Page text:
Filing For Bankruptcy Multiple Times

While filing for bankruptcy relief is a major decision that one should fully understand prior to moving forward, filing for bankruptcy a second or even third time takes even further analysis and discussion to fully educate yourself on the options. Specifically speaking, there is no stated rule that disallows a person from filing for bankruptcy relief multiple times. However, there are important things that need to be considered.

Filing For Bankruptcy Multiple Times Under The Same Chapter

If your prior bankruptcy case was filed under Chapter 7 of the Bankruptcy Code, there is no rule that forbids you from filing under Chapter 7 again within any period of time after the prior case. However, if you received a discharge in the prior case, which is generally the goal of filing for Chapter 7, you can’t file another Chapter 7 case if you are seeking a discharge in the new case for 8 years after the prior case. The dates are based on the actual filing date.

If your prior bankruptcy case was filed under Chapter 13 of the Bankruptcy code, again, there is no rule that forbids you from filing under Chapter 13 again within any set period of time after the prior case was filed. Similar to the rule for repeat Chapter 7 filings, the analysis hinges on whether you received a discharge in the prior case and whether you are seeking a discharge in the new Chapter 13 case. If that is the case in that you received a discharge in the prior Chapter 13 case and are now seeking a discharge in the new Chapter 13 case, the waiting period between case filings must be two years. Meaning, if you filed a Chapter 13 bankruptcy and received a discharge in that case, you would need to wait at least two years from the date the prior case was filed in order to file a new Chapter 13 case if you are seeking a discharge in the new Chapter 13 case.

Filing For Bankruptcy Multiple Times Under A Different Chapter

If you are considering filing for bankruptcy relief under a different chapter than your prior case, the timing is different than above. Again, as discussed above, the timing for multiple bankruptcy filings depends on whether the prior case received a discharge and whether you are seeking a discharge in the future case.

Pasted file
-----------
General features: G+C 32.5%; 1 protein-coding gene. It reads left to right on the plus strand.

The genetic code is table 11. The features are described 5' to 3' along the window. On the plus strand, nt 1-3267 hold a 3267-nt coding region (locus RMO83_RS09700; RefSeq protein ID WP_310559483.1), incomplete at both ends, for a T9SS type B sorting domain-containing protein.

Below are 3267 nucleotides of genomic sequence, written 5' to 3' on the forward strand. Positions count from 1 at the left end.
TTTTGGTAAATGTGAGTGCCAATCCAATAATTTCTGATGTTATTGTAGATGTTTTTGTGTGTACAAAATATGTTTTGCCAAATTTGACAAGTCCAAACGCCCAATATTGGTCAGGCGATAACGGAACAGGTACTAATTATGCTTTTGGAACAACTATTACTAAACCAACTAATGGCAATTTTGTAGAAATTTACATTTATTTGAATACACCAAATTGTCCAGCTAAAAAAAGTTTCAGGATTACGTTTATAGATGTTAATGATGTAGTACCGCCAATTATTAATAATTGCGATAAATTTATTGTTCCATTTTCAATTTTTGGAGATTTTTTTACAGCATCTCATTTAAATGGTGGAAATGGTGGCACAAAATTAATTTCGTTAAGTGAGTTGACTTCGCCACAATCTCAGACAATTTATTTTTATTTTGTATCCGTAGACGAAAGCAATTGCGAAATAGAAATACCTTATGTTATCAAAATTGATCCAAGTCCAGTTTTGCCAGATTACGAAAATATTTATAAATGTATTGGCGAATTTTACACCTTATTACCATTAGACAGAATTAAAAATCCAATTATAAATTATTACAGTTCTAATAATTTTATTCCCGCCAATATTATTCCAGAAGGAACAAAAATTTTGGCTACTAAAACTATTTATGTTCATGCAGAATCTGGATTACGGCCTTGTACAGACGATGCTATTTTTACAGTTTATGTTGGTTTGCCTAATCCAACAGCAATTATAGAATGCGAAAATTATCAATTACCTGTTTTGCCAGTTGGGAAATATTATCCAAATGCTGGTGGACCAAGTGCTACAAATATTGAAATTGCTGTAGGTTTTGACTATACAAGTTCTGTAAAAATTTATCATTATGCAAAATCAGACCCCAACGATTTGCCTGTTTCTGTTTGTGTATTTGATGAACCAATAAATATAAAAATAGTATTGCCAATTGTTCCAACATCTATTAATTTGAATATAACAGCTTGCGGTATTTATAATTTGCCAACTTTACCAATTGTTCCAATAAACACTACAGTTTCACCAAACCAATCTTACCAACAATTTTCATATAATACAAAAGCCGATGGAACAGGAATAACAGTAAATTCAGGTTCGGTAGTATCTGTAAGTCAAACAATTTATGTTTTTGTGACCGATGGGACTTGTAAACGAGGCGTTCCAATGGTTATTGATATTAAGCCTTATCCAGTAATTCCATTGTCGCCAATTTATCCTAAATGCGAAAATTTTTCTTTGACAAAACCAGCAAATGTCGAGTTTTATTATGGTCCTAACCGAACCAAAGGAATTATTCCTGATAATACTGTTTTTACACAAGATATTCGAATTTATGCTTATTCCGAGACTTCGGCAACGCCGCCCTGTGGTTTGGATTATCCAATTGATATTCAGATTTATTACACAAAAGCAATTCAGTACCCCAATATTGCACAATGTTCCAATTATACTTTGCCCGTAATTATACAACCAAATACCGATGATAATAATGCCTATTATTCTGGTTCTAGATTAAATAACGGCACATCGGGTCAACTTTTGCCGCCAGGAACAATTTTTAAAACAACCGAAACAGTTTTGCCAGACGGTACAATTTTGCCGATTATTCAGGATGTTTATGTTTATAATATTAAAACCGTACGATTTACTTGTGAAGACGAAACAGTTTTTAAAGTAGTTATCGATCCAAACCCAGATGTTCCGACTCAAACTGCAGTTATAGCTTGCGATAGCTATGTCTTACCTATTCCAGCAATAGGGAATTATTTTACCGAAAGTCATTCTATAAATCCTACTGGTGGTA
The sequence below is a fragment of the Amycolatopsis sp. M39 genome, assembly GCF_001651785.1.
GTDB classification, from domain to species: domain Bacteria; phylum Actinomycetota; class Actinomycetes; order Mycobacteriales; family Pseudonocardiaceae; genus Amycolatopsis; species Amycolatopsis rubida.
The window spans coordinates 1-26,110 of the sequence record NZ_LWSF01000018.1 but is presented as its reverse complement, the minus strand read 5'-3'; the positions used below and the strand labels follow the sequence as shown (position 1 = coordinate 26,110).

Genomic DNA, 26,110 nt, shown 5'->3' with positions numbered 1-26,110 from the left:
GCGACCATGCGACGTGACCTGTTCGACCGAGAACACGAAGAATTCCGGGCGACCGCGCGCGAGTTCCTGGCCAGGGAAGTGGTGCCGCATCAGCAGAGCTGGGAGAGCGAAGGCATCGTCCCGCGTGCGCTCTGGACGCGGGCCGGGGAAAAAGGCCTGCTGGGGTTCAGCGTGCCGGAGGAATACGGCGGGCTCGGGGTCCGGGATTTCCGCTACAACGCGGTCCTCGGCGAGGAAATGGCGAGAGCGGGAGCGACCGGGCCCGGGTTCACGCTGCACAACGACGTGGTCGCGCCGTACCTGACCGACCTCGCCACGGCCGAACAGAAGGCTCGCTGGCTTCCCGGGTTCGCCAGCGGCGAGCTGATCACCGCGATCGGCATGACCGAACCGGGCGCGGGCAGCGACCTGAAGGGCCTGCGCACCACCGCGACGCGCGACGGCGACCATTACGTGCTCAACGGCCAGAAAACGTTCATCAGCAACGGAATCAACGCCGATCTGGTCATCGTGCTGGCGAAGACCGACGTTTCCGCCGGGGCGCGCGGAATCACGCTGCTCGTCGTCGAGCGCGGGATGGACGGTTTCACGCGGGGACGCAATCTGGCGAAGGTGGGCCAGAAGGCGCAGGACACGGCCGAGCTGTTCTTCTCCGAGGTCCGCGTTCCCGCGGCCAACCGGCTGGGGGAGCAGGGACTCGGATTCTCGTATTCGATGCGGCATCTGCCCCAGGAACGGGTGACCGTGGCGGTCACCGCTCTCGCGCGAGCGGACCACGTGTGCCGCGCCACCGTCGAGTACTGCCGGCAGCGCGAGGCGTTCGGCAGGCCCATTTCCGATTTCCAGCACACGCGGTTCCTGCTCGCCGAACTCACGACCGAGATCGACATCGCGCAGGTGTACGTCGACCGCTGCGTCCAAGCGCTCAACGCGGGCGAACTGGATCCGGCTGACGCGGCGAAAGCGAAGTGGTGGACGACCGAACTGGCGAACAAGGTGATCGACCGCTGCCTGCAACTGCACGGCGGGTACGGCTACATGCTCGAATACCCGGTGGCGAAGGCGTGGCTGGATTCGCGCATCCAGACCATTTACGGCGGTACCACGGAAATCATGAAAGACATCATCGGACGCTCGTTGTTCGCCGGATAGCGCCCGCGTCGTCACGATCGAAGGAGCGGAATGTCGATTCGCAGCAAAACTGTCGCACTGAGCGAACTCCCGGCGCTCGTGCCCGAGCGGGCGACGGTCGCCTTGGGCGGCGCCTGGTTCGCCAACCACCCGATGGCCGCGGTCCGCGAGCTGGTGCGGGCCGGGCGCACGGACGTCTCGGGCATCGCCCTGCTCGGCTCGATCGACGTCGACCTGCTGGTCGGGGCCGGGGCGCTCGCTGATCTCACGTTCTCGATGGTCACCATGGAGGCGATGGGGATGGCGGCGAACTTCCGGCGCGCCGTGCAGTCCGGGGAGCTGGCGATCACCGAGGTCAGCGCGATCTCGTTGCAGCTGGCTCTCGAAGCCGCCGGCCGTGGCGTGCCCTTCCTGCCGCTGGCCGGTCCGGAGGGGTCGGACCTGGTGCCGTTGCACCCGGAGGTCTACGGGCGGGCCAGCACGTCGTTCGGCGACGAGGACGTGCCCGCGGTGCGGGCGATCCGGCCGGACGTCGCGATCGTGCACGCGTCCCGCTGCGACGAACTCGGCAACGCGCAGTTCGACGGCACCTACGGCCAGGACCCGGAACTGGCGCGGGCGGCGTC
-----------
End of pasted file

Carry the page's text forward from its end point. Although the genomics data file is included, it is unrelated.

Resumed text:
If the prior case that you filed was a Chapter 7 filing in which you received a discharge and you are now looking to file a Chapter 13 case where you are again seeking a discharge, you would be required to wait 4 years from the filing of the prior Chapter 7 to the filing of the new Chapter 13. If your prior case was a Chapter 13, however, and you received a discharge in that Chapter 13 case, and now you are looking to file a Chapter 7 bankruptcy case where you are again seeking a discharge, the required waiting period would be 6 years from the prior case to the filing of the new case. Remember, the dates are based on the actual filing of the cases.

Summary Of Waiting Period Between Filings

*Assuming discharge was entered in the prior case and seeking a discharge in the future case

Prior Case - Chapter

Future Case - Chapter

Waiting Period - Years

13

13

2

7

13

4

13

7

6

7

7

8

 

What Is A Discharge?

A discharge in bankruptcy is commonly the biggest goal someone is looking to attain by filing for bankruptcy relief. The discharge is issued by the Federal Bankruptcy Court. By the discharge being issued, the Federal Bankruptcy Court is eliminating your personal obligation on the repayment of certain debts. Even though the discharge eliminates certain debts, there are some debts that survive the discharge and you are still personally obligated to pay those ones back.